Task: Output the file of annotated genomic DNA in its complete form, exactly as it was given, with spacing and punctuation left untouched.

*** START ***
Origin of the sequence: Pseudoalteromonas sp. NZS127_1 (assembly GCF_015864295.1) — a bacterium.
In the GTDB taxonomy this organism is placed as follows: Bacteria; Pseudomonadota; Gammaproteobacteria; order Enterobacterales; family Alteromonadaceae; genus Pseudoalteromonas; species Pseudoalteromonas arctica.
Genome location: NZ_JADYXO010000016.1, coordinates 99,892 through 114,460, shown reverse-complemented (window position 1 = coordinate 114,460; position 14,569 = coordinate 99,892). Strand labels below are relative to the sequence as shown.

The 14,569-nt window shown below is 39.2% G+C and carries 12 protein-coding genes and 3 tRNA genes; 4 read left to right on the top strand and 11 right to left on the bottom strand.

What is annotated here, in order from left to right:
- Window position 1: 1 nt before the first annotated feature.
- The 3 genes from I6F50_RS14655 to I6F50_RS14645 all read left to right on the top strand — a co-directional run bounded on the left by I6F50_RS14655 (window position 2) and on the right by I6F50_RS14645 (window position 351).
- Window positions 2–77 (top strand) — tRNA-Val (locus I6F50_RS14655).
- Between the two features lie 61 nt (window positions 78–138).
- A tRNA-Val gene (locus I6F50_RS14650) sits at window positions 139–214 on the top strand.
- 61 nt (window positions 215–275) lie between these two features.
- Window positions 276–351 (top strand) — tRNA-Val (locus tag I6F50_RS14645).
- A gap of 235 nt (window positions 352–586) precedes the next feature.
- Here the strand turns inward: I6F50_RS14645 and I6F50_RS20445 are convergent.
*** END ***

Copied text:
Origin of the sequence: Pseudoalteromonas sp. NZS127_1 (assembly GCF_015864295.1) — a bacterium.
In the GTDB taxonomy this organism is placed as follows: Bacteria; Pseudomonadota; Gammaproteobacteria; order Enterobacterales; family Alteromonadaceae; genus Pseudoalteromonas; species Pseudoalteromonas arctica.
Genome location: NZ_JADYXO010000016.1, coordinates 99,892 through 114,460, shown reverse-complemented (window position 1 = coordinate 114,460; position 14,569 = coordinate 99,892). Strand labels below are relative to the sequence as shown.

The 14,569-nt window shown below is 39.2% G+C and carries 12 protein-coding genes and 3 tRNA genes; 4 read left to right on the top strand and 11 right to left on the bottom strand.

What is annotated here, in order from left to right:
- Window position 1: 1 nt before the first annotated feature.
- The 3 genes from I6F50_RS14655 to I6F50_RS14645 all read left to right on the top strand — a co-directional run bounded on the left by I6F50_RS14655 (window position 2) and on the right by I6F50_RS14645 (window position 351).
- Window positions 2–77 (top strand) — tRNA-Val (locus I6F50_RS14655).
- Between the two features lie 61 nt (window positions 78–138).
- A tRNA-Val gene (locus I6F50_RS14650) sits at window positions 139–214 on the top strand.
- 61 nt (window positions 215–275) lie between these two features.
- Window positions 276–351 (top strand) — tRNA-Val (locus tag I6F50_RS14645).
- A gap of 235 nt (window positions 352–586) precedes the next feature.
- Here the strand turns inward: I6F50_RS14645 and I6F50_RS20445 are convergent.